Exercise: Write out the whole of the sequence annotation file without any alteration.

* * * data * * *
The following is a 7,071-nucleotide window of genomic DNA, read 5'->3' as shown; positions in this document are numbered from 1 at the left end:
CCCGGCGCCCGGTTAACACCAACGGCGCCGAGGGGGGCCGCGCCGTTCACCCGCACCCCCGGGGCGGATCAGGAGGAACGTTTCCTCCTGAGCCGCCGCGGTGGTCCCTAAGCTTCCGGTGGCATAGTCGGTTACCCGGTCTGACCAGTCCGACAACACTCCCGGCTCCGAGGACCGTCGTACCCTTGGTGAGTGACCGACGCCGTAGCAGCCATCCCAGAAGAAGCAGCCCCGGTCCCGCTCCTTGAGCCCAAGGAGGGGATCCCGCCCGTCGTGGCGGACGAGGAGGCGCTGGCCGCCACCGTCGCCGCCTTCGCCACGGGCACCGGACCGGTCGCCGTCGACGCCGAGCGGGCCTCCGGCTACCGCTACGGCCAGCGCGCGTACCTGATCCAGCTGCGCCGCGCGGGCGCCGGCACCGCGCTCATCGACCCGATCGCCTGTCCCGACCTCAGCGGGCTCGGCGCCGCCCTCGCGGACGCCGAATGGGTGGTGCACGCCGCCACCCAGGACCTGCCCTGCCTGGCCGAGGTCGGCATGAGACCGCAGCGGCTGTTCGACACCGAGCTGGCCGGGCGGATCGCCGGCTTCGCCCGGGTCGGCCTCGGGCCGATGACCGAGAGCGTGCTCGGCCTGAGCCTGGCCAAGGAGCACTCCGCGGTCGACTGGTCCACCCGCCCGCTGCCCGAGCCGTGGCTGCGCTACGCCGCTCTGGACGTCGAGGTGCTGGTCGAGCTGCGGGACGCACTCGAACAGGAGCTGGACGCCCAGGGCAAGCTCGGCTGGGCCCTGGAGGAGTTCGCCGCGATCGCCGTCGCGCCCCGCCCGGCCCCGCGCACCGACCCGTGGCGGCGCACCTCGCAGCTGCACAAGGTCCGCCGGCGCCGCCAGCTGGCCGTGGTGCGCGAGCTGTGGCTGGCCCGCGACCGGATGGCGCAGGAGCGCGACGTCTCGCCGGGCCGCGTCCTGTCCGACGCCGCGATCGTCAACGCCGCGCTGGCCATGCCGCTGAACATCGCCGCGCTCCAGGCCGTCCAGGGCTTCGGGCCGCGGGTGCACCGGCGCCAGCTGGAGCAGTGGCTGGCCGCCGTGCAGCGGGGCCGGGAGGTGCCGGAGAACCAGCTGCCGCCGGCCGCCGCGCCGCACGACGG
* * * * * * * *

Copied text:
The following is a 7,071-nucleotide window of genomic DNA, read 5'->3' as shown; positions in this document are numbered from 1 at the left end:
CCCGGCGCCCGGTTAACACCAACGGCGCCGAGGGGGGCCGCGCCGTTCACCCGCACCCCCGGGGCGGATCAGGAGGAACGTTTCCTCCTGAGCCGCCGCGGTGGTCCCTAAGCTTCCGGTGGCATAGTCGGTTACCCGGTCTGACCAGTCCGACAACACTCCCGGCTCCGAGGACCGTCGTACCCTTGGTGAGTGACCGACGCCGTAGCAGCCATCCCAGAAGAAGCAGCCCCGGTCCCGCTCCTTGAGCCCAAGGAGGGGATCCCGCCCGTCGTGGCGGACGAGGAGGCGCTGGCCGCCACCGTCGCCGCCTTCGCCACGGGCACCGGACCGGTCGCCGTCGACGCCGAGCGGGCCTCCGGCTACCGCTACGGCCAGCGCGCGTACCTGATCCAGCTGCGCCGCGCGGGCGCCGGCACCGCGCTCATCGACCCGATCGCCTGTCCCGACCTCAGCGGGCTCGGCGCCGCCCTCGCGGACGCCGAATGGGTGGTGCACGCCGCCACCCAGGACCTGCCCTGCCTGGCCGAGGTCGGCATGAGACCGCAGCGGCTGTTCGACACCGAGCTGGCCGGGCGGATCGCCGGCTTCGCCCGGGTCGGCCTCGGGCCGATGACCGAGAGCGTGCTCGGCCTGAGCCTGGCCAAGGAGCACTCCGCGGTCGACTGGTCCACCCGCCCGCTGCCCGAGCCGTGGCTGCGCTACGCCGCTCTGGACGTCGAGGTGCTGGTCGAGCTGCGGGACGCACTCGAACAGGAGCTGGACGCCCAGGGCAAGCTCGGCTGGGCCCTGGAGGAGTTCGCCGCGATCGCCGTCGCGCCCCGCCCGGCCCCGCGCACCGACCCGTGGCGGCGCACCTCGCAGCTGCACAAGGTCCGCCGGCGCCGCCAGCTGGCCGTGGTGCGCGAGCTGTGGCTGGCCCGCGACCGGATGGCGCAGGAGCGCGACGTCTCGCCGGGCCGCGTCCTGTCCGACGCCGCGATCGTCAACGCCGCGCTGGCCATGCCGCTGAACATCGCCGCGCTCCAGGCCGTCCAGGGCTTCGGGCCGCGGGTGCACCGGCGCCAGCTGGAGCAGTGGCTGGCCGCCGTGCAGCGGGGCCGGGAGGTGCCGGAGAACCAGCTGCCGCCGGCCGCCGCGCCGCACGACGG